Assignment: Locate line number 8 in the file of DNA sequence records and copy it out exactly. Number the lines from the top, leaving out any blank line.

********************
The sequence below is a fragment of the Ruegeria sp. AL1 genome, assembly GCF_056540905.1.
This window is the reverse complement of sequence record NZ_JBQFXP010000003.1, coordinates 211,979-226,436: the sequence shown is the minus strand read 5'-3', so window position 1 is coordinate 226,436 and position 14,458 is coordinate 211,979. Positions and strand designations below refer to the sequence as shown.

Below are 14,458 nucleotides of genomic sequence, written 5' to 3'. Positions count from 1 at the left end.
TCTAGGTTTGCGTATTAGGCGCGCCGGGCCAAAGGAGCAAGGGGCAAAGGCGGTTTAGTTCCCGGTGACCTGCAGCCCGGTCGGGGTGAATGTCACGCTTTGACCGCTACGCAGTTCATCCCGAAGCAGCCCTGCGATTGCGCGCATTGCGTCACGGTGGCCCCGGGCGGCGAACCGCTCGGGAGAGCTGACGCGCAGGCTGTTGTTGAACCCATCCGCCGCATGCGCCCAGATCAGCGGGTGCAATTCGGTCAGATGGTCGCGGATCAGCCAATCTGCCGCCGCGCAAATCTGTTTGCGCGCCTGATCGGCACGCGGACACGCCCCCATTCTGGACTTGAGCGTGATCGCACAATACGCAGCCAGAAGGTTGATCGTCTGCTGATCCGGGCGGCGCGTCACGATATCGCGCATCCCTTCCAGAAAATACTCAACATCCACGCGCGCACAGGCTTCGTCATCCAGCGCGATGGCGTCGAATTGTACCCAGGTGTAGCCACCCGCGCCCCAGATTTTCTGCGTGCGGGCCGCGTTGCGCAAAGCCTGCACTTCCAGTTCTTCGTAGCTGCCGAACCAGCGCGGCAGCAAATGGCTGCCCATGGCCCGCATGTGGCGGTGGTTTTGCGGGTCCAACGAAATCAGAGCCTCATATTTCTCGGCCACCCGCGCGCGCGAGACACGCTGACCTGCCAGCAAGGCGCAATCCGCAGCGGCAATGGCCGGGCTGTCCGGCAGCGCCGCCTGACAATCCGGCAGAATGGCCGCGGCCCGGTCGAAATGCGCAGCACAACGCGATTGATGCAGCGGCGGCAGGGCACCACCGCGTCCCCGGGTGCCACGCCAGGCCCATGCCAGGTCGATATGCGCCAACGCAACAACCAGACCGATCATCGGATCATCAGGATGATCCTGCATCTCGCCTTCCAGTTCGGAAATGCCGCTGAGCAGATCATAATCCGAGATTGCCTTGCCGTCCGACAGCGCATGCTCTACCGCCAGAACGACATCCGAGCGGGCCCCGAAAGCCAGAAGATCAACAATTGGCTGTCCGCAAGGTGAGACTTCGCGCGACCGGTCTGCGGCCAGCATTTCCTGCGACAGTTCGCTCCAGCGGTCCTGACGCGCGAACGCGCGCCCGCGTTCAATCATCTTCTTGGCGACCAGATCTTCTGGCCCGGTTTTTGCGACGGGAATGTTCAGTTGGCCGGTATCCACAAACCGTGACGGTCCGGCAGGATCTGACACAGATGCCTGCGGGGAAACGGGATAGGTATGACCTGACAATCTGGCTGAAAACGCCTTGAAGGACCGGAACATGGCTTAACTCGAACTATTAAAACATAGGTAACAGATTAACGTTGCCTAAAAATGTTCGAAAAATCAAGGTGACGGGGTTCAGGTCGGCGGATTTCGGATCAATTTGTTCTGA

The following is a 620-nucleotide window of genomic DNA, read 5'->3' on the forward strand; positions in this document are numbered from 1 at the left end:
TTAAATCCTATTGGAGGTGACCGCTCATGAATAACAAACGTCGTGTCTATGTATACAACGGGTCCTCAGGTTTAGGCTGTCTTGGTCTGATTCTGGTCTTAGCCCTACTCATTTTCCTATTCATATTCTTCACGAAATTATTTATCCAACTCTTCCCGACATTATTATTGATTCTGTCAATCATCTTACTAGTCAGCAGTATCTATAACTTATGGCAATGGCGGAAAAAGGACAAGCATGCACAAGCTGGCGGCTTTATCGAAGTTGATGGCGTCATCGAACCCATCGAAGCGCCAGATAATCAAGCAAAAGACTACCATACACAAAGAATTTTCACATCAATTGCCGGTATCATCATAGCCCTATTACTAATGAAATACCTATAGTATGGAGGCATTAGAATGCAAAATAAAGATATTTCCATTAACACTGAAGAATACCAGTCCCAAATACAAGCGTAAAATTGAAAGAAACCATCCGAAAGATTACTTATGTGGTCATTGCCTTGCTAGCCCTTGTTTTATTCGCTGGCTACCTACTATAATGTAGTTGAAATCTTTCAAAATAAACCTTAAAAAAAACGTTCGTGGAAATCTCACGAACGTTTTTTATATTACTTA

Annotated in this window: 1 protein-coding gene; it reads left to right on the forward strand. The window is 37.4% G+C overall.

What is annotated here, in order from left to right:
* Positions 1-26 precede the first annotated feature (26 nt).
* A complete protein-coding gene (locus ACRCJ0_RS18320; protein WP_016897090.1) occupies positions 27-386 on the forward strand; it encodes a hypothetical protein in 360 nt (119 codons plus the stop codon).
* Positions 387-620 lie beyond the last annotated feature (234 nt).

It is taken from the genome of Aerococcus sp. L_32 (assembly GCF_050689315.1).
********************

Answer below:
What is annotated here, in order from left to right: